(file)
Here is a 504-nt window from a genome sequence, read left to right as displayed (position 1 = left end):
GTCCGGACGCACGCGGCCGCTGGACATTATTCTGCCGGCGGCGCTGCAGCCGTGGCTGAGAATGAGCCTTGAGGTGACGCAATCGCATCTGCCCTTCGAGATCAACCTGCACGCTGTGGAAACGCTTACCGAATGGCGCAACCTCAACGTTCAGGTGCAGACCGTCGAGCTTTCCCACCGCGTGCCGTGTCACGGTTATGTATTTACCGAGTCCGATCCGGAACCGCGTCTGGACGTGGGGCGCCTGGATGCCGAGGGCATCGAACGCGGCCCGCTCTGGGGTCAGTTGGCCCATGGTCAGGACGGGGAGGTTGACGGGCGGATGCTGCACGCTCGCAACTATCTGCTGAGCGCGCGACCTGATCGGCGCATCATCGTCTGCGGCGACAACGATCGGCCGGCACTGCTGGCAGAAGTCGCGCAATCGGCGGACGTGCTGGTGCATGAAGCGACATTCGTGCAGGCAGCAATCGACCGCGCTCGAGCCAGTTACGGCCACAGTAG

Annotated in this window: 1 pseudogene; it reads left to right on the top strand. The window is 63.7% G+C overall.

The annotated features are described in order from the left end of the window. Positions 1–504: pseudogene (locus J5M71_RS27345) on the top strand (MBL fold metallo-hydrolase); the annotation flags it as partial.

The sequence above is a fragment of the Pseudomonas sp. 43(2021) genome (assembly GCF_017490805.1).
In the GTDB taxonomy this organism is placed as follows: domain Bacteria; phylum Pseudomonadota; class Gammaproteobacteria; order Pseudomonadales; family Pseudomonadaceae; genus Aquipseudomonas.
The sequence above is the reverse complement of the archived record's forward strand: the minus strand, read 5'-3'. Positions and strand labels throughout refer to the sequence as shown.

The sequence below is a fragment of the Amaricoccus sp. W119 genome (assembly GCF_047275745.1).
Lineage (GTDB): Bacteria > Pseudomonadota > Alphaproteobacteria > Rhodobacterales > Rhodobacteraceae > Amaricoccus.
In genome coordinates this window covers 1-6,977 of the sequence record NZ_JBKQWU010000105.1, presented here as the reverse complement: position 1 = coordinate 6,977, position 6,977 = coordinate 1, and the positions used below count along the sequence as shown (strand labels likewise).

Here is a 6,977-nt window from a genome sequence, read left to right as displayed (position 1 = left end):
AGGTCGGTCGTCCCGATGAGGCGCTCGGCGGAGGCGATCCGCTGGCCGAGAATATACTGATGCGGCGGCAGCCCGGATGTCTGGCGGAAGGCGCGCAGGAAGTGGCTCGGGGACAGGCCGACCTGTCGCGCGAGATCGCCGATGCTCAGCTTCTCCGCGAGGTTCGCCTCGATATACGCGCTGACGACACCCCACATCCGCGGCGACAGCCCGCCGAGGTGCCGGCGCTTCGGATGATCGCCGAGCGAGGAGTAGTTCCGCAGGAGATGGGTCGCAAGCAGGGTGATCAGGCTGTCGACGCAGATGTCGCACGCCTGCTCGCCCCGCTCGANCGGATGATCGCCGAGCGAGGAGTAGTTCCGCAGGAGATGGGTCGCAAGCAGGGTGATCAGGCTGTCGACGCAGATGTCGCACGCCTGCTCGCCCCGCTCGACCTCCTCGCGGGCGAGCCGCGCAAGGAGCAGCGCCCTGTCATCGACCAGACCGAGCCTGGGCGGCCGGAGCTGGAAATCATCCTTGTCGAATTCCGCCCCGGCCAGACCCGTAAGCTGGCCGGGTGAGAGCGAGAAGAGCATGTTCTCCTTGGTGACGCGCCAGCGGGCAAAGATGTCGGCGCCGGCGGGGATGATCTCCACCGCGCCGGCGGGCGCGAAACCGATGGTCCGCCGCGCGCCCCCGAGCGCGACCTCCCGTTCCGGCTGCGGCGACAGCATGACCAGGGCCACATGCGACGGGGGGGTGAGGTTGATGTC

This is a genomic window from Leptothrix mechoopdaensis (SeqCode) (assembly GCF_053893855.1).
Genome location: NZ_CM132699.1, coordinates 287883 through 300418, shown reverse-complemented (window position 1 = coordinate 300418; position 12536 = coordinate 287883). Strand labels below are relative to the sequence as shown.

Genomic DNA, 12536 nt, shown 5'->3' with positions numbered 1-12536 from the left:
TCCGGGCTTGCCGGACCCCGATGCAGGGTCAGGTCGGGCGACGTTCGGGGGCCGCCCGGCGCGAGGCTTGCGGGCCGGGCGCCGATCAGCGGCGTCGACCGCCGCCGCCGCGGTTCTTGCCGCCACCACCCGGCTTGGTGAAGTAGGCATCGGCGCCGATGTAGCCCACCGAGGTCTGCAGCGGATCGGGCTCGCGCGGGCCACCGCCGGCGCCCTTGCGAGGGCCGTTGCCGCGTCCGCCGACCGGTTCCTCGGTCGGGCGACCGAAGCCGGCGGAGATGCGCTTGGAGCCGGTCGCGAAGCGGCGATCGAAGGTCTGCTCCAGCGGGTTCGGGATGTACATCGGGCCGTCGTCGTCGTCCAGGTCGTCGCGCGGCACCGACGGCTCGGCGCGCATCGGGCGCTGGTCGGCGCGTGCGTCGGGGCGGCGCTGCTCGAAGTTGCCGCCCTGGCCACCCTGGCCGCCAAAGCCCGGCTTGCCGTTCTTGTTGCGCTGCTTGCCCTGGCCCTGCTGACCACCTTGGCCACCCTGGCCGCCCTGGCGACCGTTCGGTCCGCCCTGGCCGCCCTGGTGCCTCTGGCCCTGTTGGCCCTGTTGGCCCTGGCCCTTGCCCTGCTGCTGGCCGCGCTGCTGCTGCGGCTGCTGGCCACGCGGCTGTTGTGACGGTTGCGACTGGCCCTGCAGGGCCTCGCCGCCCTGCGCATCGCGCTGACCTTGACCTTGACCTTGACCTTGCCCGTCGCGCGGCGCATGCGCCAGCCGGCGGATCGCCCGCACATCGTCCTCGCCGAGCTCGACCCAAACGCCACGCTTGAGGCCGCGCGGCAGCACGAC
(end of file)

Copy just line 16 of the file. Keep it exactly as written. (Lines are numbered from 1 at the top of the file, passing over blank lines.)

TCCGGGCTTGCCGGACCCCGATGCAGGGTCAGGTCGGGCGACGTTCGGGGGCCGCCCGGCGCGAGGCTTGCGGGCCGGGCGCCGATCAGCGGCGTCGACCGCCGCCGCCGCGGTTCTTGCCGCCACCACCCGGCTTGGTGAAGTAGGCATCGGCGCCGATGTAGCCCACCGAGGTCTGCAGCGGATCGGGCTCGCGCGGGCCACCGCCGGCGCCCTTGCGAGGGCCGTTGCCGCGTCCGCCGACCGGTTCCTCGGTCGGGCGACCGAAGCCGGCGGAGATGCGCTTGGAGCCGGTCGCGAAGCGGCGATCGAAGGTCTGCTCCAGCGGGTTCGGGATGTACATCGGGCCGTCGTCGTCGTCCAGGTCGTCGCGCGGCACCGACGGCTCGGCGCGCATCGGGCGCTGGTCGGCGCGTGCGTCGGGGCGGCGCTGCTCGAAGTTGCCGCCCTGGCCACCCTGGCCGCCAAAGCCCGGCTTGCCGTTCTTGTTGCGCTGCTTGCCCTGGCCCTGCTGACCACCTTGGCCACCCTGGCCGCCCTGGCGACCGTTCGGTCCGCCCTGGCCGCCCTGGTGCCTCTGGCCCTGTTGGCCCTGTTGGCCCTGGCCCTTGCCCTGCTGCTGGCCGCGCTGCTGCTGCGGCTGCTGGCCACGCGGCTGTTGTGACGGTTGCGACTGGCCCTGCAGGGCCTCGCCGCCCTGCGCATCGCGCTGACCTTGACCTTGACCTTGACCTTGCCCGTCGCGCGGCGCATGCGCCAGCCGGCGGATCGCCCGCACATCGTCCTCGCCGAGCTCGACCCAAACGCCACGCTTGAGGCCGCGCGGCAGCACGAC